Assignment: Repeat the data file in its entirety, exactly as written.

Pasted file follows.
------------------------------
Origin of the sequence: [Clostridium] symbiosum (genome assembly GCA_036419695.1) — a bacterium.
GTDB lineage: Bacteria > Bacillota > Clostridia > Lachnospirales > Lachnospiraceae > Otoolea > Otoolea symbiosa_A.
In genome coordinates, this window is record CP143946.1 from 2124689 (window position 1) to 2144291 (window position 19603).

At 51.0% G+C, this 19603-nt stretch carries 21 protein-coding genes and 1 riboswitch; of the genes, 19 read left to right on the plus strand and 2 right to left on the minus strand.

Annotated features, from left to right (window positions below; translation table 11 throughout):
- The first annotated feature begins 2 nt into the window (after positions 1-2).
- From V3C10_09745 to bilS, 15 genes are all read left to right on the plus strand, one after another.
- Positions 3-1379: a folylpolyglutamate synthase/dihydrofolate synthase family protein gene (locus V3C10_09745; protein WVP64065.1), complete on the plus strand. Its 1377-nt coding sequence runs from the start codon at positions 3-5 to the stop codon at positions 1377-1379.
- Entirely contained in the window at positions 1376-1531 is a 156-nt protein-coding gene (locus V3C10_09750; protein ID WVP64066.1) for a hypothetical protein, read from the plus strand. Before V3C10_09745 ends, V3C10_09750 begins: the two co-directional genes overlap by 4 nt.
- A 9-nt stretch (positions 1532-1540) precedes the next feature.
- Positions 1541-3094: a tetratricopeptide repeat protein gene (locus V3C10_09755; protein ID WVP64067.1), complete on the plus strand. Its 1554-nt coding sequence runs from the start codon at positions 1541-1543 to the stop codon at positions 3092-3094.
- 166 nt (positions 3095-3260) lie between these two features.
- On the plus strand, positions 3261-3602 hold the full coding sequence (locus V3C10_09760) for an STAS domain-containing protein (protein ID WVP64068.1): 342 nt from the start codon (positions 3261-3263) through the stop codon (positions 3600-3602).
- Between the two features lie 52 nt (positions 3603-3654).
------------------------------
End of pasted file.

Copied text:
Origin of the sequence: [Clostridium] symbiosum (genome assembly GCA_036419695.1) — a bacterium.
GTDB lineage: Bacteria > Bacillota > Clostridia > Lachnospirales > Lachnospiraceae > Otoolea > Otoolea symbiosa_A.
In genome coordinates, this window is record CP143946.1 from 2124689 (window position 1) to 2144291 (window position 19603).

At 51.0% G+C, this 19603-nt stretch carries 21 protein-coding genes and 1 riboswitch; of the genes, 19 read left to right on the plus strand and 2 right to left on the minus strand.

Annotated features, from left to right (window positions below; translation table 11 throughout):
- The first annotated feature begins 2 nt into the window (after positions 1-2).
- From V3C10_09745 to bilS, 15 genes are all read left to right on the plus strand, one after another.
- Positions 3-1379: a folylpolyglutamate synthase/dihydrofolate synthase family protein gene (locus V3C10_09745; protein WVP64065.1), complete on the plus strand. Its 1377-nt coding sequence runs from the start codon at positions 3-5 to the stop codon at positions 1377-1379.
- Entirely contained in the window at positions 1376-1531 is a 156-nt protein-coding gene (locus V3C10_09750; protein ID WVP64066.1) for a hypothetical protein, read from the plus strand. Before V3C10_09745 ends, V3C10_09750 begins: the two co-directional genes overlap by 4 nt.
- A 9-nt stretch (positions 1532-1540) precedes the next feature.
- Positions 1541-3094: a tetratricopeptide repeat protein gene (locus V3C10_09755; protein ID WVP64067.1), complete on the plus strand. Its 1554-nt coding sequence runs from the start codon at positions 1541-1543 to the stop codon at positions 3092-3094.
- 166 nt (positions 3095-3260) lie between these two features.
- On the plus strand, positions 3261-3602 hold the full coding sequence (locus V3C10_09760) for an STAS domain-containing protein (protein ID WVP64068.1): 342 nt from the start codon (positions 3261-3263) through the stop codon (positions 3600-3602).
- Between the two features lie 52 nt (positions 3603-3654).